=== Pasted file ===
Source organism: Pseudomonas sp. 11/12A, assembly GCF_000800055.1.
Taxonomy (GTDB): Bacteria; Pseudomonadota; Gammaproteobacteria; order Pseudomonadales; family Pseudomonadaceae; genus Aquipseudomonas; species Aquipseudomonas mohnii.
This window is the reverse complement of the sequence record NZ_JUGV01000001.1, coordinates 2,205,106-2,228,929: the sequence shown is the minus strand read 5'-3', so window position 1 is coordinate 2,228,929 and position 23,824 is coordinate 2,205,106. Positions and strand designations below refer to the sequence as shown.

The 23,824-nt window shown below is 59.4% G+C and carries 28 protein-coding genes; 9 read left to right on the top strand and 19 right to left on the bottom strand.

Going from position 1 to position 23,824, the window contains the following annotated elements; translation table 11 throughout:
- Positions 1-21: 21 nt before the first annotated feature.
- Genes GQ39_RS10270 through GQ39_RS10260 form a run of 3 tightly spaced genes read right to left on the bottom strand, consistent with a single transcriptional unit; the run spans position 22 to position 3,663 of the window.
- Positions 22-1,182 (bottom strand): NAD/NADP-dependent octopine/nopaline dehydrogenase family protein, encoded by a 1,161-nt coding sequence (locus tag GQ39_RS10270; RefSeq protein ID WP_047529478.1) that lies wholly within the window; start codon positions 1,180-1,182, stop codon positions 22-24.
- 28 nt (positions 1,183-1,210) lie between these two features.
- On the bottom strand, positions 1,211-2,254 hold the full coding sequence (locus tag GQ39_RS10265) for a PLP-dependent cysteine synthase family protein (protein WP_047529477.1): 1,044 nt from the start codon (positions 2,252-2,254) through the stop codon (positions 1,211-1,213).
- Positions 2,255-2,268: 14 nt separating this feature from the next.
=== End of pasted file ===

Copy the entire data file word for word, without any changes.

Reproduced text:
Source organism: Pseudomonas sp. 11/12A, assembly GCF_000800055.1.
Taxonomy (GTDB): Bacteria; Pseudomonadota; Gammaproteobacteria; order Pseudomonadales; family Pseudomonadaceae; genus Aquipseudomonas; species Aquipseudomonas mohnii.
This window is the reverse complement of the sequence record NZ_JUGV01000001.1, coordinates 2,205,106-2,228,929: the sequence shown is the minus strand read 5'-3', so window position 1 is coordinate 2,228,929 and position 23,824 is coordinate 2,205,106. Positions and strand designations below refer to the sequence as shown.

The 23,824-nt window shown below is 59.4% G+C and carries 28 protein-coding genes; 9 read left to right on the top strand and 19 right to left on the bottom strand.

Going from position 1 to position 23,824, the window contains the following annotated elements; translation table 11 throughout:
- Positions 1-21: 21 nt before the first annotated feature.
- Genes GQ39_RS10270 through GQ39_RS10260 form a run of 3 tightly spaced genes read right to left on the bottom strand, consistent with a single transcriptional unit; the run spans position 22 to position 3,663 of the window.
- Positions 22-1,182 (bottom strand): NAD/NADP-dependent octopine/nopaline dehydrogenase family protein, encoded by a 1,161-nt coding sequence (locus tag GQ39_RS10270; RefSeq protein ID WP_047529478.1) that lies wholly within the window; start codon positions 1,180-1,182, stop codon positions 22-24.
- 28 nt (positions 1,183-1,210) lie between these two features.
- On the bottom strand, positions 1,211-2,254 hold the full coding sequence (locus tag GQ39_RS10265) for a PLP-dependent cysteine synthase family protein (protein WP_047529477.1): 1,044 nt from the start codon (positions 2,252-2,254) through the stop codon (positions 1,211-1,213).
- Positions 2,255-2,268: 14 nt separating this feature from the next.